Many organizations and large enterprises were caught off-guard unaware that they possibly violate this law and others designed to protect the privacy and integrity of information and data existing or traveling to and from government agencies’ networks or servers.

Consumer Data: CCPA, CDPA & CPA Regulations

Consumer data is extremely sensitive and some of the most highly sought-after data by hackers and bad actors. The CCPA empowers California residents with the:

  • right to opt-out of third-party data sales,
  • the right to be informed of data collection and rights,
  • the right to have collected data disclosed
  • the right to have collected data deleted
  • the right to equal services and prices

Data Privacy in the US & UK: European Union’s (EU) General Data Protection Regulation, (GDPR)

Data privacy in the US and the UK has been thrust to the forefront with the amount of recent data breaches and major financial losses that organizations have suffered both due to their hands-off lack of compliance and to the intrusions and use of stolen data. Enterprises that fail to comply with these strict privacy regulations (and similar laws) have been subject to fines that reach in the tens of millions of dollars.

How Can NextLink Labs Help You Build Your Cybersecurity Strategy For Your Business?

There are no comprehensive, off-the-shelf cybersecurity tools. Every company requires a custom solution based on industry space, e-commerce platforms, records storage, and other considerations. Begin with the steps below to assess your vulnerabilities and let NextLink Labs help you build and implement your Cybersecurity Strategy and Implementation Plan (CSIP):

Step 1. Understand your cyber threat landscape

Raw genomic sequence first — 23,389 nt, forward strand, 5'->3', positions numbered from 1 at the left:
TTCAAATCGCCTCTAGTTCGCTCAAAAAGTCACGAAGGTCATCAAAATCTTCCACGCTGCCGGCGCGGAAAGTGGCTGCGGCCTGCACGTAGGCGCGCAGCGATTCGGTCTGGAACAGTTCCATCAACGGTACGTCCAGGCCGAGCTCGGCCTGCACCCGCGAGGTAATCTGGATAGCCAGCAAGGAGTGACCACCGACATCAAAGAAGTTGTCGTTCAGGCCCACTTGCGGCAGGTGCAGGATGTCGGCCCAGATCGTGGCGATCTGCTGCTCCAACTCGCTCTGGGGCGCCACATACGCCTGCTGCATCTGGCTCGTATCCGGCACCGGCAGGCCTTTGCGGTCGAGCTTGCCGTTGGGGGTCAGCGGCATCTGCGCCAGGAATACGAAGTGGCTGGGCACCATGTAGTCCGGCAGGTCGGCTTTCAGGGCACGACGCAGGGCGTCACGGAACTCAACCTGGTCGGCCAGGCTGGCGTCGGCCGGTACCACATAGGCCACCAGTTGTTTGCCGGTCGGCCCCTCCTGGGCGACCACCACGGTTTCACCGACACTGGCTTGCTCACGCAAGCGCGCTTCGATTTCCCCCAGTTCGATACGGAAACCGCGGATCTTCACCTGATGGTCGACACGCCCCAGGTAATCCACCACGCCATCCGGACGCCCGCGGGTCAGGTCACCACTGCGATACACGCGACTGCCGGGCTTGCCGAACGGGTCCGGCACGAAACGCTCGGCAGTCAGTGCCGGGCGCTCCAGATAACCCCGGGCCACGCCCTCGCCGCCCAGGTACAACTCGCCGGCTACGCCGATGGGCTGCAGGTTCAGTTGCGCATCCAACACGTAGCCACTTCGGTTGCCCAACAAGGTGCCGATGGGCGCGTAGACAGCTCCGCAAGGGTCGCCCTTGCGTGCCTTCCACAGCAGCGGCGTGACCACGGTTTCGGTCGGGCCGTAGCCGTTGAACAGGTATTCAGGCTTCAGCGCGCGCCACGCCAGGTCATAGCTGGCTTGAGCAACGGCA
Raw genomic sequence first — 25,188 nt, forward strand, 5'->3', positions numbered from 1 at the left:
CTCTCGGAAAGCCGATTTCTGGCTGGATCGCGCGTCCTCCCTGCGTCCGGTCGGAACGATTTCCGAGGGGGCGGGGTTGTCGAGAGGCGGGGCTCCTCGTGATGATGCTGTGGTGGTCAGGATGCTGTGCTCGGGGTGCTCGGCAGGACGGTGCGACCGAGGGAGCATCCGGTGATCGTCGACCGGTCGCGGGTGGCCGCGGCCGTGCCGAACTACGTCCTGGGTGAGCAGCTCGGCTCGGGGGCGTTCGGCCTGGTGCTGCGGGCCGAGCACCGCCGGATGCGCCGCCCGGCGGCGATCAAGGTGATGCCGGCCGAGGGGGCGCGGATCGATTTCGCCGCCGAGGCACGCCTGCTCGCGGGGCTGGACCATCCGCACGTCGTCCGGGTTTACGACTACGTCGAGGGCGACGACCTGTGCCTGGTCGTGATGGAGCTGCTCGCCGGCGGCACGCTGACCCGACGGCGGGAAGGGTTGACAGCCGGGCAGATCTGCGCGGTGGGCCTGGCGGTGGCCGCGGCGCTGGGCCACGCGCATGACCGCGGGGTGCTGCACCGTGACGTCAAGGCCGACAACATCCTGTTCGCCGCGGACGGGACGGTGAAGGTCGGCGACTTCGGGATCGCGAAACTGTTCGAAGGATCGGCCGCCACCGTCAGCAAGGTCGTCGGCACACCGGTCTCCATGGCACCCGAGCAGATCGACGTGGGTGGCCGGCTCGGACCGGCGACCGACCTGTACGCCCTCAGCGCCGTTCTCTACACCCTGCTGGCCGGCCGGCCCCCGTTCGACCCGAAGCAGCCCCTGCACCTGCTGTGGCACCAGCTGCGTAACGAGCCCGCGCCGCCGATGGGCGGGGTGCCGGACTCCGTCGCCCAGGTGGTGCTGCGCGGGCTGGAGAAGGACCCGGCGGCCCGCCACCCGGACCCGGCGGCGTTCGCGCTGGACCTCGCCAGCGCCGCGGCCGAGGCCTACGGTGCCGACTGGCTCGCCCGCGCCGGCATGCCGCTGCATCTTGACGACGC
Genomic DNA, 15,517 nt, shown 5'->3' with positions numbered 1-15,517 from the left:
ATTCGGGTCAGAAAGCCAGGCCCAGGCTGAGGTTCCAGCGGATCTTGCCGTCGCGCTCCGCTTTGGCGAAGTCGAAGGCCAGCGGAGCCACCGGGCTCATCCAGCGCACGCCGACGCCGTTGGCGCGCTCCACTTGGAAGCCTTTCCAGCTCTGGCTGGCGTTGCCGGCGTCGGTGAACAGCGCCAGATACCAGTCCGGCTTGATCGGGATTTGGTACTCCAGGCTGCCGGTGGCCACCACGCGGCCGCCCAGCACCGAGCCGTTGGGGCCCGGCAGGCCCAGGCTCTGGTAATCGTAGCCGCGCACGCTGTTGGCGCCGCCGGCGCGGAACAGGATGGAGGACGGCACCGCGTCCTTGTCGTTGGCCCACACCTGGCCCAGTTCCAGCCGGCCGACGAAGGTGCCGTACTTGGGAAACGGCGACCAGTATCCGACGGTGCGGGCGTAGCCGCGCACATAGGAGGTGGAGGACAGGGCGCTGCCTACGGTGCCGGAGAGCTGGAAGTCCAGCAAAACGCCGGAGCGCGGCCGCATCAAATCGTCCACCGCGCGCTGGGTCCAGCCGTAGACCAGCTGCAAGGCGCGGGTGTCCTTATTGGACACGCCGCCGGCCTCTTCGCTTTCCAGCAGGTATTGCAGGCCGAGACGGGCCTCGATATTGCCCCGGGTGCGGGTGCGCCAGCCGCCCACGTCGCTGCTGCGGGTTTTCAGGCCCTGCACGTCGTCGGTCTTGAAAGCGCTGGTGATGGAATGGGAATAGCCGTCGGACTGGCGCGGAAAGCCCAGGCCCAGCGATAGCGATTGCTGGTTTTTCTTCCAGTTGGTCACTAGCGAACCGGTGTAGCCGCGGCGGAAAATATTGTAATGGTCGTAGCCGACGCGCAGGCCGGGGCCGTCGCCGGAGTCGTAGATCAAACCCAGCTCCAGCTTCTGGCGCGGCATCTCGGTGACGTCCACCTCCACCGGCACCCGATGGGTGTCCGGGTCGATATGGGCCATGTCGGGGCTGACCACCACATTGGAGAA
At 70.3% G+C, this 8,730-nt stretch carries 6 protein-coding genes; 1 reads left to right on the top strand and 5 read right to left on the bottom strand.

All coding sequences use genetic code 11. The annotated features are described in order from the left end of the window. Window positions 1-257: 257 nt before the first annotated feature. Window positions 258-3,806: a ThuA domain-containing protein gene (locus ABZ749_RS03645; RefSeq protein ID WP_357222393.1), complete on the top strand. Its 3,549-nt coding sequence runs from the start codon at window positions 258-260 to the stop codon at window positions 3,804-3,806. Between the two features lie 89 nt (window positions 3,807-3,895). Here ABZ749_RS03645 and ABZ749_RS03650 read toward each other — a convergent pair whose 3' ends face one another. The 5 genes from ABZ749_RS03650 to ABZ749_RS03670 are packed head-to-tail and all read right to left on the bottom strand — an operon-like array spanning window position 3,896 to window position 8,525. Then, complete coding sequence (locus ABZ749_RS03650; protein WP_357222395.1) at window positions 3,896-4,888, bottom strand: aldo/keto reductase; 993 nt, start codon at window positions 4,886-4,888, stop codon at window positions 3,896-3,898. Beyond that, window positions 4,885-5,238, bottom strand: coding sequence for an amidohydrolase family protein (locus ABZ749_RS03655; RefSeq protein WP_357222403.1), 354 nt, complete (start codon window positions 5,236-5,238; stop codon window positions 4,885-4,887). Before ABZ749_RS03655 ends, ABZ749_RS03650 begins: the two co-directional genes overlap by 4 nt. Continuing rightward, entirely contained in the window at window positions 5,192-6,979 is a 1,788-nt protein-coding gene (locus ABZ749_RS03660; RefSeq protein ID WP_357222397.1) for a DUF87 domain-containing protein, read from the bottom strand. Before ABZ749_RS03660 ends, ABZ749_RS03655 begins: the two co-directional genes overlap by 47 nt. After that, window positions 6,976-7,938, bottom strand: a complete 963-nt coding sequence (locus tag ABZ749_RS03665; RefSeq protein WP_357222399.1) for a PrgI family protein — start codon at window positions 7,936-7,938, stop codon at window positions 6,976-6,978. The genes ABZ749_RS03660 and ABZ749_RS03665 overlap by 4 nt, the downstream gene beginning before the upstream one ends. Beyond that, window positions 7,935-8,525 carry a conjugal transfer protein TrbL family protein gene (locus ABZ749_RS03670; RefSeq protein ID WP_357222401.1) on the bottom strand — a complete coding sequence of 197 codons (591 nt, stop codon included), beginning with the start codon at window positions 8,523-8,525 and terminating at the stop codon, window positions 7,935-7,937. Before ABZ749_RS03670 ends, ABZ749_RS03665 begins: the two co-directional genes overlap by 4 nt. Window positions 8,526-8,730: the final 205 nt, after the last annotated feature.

Step 2. Assess your cybersecurity maturity

Step 3. Determine how to improve your cybersecurity program

Step 4. Document your cybersecurity strategy

Step 5. Regularly Audit & Ensure Compliance

Remember: a CSIP Is Your Organization’s Path To Compliance, Schedule a Call with us for more information on how NextLink Labs can help you comply with federal laws and industry regulations.

NextLink Labs Will Help You Ensure Compliance

At NextLink Labs, we are committed to serving our clients by consistently finding ways to enhance their cybersecurity and protect them from catastrophic loss.

We encourage companies to #BeCyberSmart year-round. Current cybersecurity threats keep companies on their toes, and they require consistent assessment and prevention measures to combat.

Our expertise allows us to help you build and integrate a cybersecurity strategy and implementation plan that allows your organization to ensure that your sensitive data and your clients are protected against even the most complex cyber threats and malware.

If your company needs help securing your network, lean on our expertise at NextLink Labs. These simple first steps are a must in protecting your valuable data, but if you want to know how we can further enhance cybersecurity at your company, schedule a free call with us today!